SAMD21 Mini/Dev Breakout Hookup Guide

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Contributors: Jimb0
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SAMD21 Mini Breakout Overview

This page focuses on the features of the SAMD21 Mini Breakout. No, you’re not experiencing Déjà vu, a lot of this information is copied over from the previous section. If you’ve already learned everything you need to know about your SAMD21 Dev Breakout, skip ahead to the hardware setup section.

I/O Pins

We’ve pinned the Mini Breakout to match – as much as possible – our faithful Pro Mini and Pro Micro. The I/O and voltage rails are all broken out to a pair of breadboard-compatible headers. Power can be supplied, and the board can be programmed, through the micro-B USB connector.

Here’s an overview of the pin breakouts. For more information, consult our graphical datasheet, which exhaustively shows the capability of each I/O pin, and some of the other features on the board.

SAMD21 Mini Breakout overview

Components on the top side of the board didn’t leave room to label each-and-every pin. If you need a quick pin-number reference, flip the board over:

Back of the SAMD21 Mini Breakout

The standard I2C pins – SDA and SCL – are broken out to the inner area of the board, and the Single-Wire Debug (SWD) pins – SWCLK and SWDIO – are accessible via the 10-pin Cortex Debug port (though you may want to consider leaving those free for debugging).

3.3V! When you start interfacing the SAMD21's I/O pins with external sensors and other components, keep in mind that each I/O will produce, at most, 3.3V for a high-level output.

When configured as an input, the maximum input voltage for each I/O is 3.6V (VDD+0.3V). If you're interfacing the SAMD21 with 5V devices, you may need some level shifters in between.

Supplying Power

Power can be supplied to the SAMD21 Mini Breakout through either USB or the VIN/GND pins.

SAMD21 Mini Breakout Supply inputs

The USB jack is of the micro-B variety, it should work with one of the many USB phone-charging cables you have lying around, or one of our Micro-B cables. You can plug the other end into a computer USB port, or use a USB Wall Adapter. The USB supply input includes a 500mA PTC resettable fuse – if something on or connected to the breakout fails, it should help protect your supply from damage.

USB micro-B Cable - 6 Foot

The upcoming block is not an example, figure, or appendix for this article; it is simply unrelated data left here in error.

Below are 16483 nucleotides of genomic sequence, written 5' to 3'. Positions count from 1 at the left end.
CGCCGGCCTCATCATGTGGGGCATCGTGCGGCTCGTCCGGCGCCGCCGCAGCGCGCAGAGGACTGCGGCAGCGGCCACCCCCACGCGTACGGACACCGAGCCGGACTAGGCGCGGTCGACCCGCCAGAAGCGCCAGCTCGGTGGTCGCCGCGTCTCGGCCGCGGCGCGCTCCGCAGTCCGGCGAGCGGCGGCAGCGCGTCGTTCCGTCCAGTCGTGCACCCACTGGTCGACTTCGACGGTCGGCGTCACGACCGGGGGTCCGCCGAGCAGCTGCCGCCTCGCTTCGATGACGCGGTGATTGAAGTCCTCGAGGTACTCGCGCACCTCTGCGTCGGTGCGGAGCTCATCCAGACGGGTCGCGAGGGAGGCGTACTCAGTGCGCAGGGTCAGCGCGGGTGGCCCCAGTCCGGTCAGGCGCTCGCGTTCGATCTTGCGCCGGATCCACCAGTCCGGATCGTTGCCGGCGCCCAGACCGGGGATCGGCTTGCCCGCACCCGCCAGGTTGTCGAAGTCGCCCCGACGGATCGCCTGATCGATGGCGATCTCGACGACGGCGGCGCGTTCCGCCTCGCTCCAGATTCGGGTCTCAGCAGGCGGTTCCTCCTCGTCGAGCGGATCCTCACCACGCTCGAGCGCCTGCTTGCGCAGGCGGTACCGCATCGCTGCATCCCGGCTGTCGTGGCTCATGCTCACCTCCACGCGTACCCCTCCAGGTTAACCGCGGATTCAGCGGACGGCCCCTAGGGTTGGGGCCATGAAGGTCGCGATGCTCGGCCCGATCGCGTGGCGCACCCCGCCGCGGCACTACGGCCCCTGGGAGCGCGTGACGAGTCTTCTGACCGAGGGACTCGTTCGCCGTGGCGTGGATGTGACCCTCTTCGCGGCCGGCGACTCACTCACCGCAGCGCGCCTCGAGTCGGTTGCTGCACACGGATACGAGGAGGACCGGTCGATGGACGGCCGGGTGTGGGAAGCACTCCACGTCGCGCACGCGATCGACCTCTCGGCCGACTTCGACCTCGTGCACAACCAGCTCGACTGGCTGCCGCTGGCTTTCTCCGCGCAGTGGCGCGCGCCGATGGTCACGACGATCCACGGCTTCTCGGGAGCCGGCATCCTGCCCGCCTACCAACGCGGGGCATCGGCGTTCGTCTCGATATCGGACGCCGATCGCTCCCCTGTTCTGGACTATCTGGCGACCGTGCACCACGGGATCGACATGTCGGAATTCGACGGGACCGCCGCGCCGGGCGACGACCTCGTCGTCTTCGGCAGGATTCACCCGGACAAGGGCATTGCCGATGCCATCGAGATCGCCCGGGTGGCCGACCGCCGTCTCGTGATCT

CAB-10215
$4.95
9
Wall Adapter Power Supply - 5V DC 2A (USB Micro-B)

TOL-12890
$5.95
15
Screw Terminals 2.54mm Pitch (2-Pin)

PRT-10571
$0.75
2

The VIN and GND pins are spaced by a standard 0.1" (2.54mm). If you want an easy way to connect or remove power, our 2.54mm Pitch 2-Pin Screw Terminals play the part well.

If you supply power via the VIN pin, make sure the voltage level is somewhere between 3.5 and 6V. The on-board AP2112K 3.3V regulator is low-noise, low-dropout, and can supply up to 600mA, but has a maximum input voltage of 6V.

Current Capabilities

Depending on the task it’s given, the SAMD21’s core will usually consume between 3-17mA. There should be plenty of juice left from the 600mA 3.3V regulator to power other sensors or components off the Breakout’s 3.3V supply rail.

Each I/O pin can sink up to 10mA and source up to 7mA, with one caveat: each cluster of I/O is limited to sourcing 14mA or sinking 19.5mA. The GPIO clusters are:

ClusterGPIOCluster Supply (Pin)Cluster Ground (Pin)
1SWCLK, SWDIOVDDIN (44)GND (42)
230, 31
(USB_HOST_EN, TX_LED)
VDDIN (44)
VDDIO (36)
GND (42)
GND (35)
3D2, D5, D6, D7, D10, D11, D12, D13, D38
SCL, SDA, MISO, SCK, MOSI
(USB_D-, USB_D+)
VDDIO (36)
VDDIO (17)
GND (35)
GND (18)
4D0, D1, D3, D4VDDIO (17)GND (18)
5A1, A2, A3, A4
D8, D9
VDDANA (6)GNDANA (5)
6A0, A5, AREF
(RX_LED, RTC1, RTC2)
VDDANA (6)GNDANA (5)

So, for example, if you’re sourcing current to four LEDs tied to pins 0, 1, 3, and 4 (cluster 4), the sum of that current must be less than 14mA (~3.5mA per LED).

LEDs

SAMD21 Mini Breakout has four LEDs occupying the corners of the board. There is a power indicator, a pin 13 “status” LED, and USB transmit and receive LED indicators.

SAMD21 Mini Breakout LED locations

The blue LED driven by the Arduino’s pin 13 is actually sourced through an N-channel MOSFET, so less of our precious cluster-current is eaten up. The LED still turns on when you write the pin HIGH and off when pin 13 is LOW. Unfortunately, the MOSFET’s gate is floating, so if the Arduino pin is set as an input you may still see the LED turn on.

The RX and TX LEDs – though not yet fully implemented – indicate activity on the USB serial port as the Arduino is being programmed via bootloader. They are also addressable within an Arduino sketch, using the macros PIN_LED_RXL and PIN_LED_TXL. These LEDs are active-low, so writing the pin HIGH will turn the LED off.

Cortex SWD Debug Port

If you want to step your SAMD21-development game up, consider grabbing an ARM debugger/programmer and interfacing it with the SAMD21’s Cortex Debug port.

SAMD21 Mini Breakout cortex debug port

These pins break out the Cortex Debug Port – a single-wire debug (SWD) interface – to a standardized 10-pin, 0.05"-pitch connector.

These connectors aren't currently in the SparkFun catalog, but are widely available. Digikey sells non-polarized connectors that work well. (Polarized connectors are a little too big to fit around the other components.)

Any ARM debugger/programmer should work with this port – just make sure the interface cable is pin-compatible. We highly recommend the awesome, multi-architecture-supporting Atmel JTAG ICE.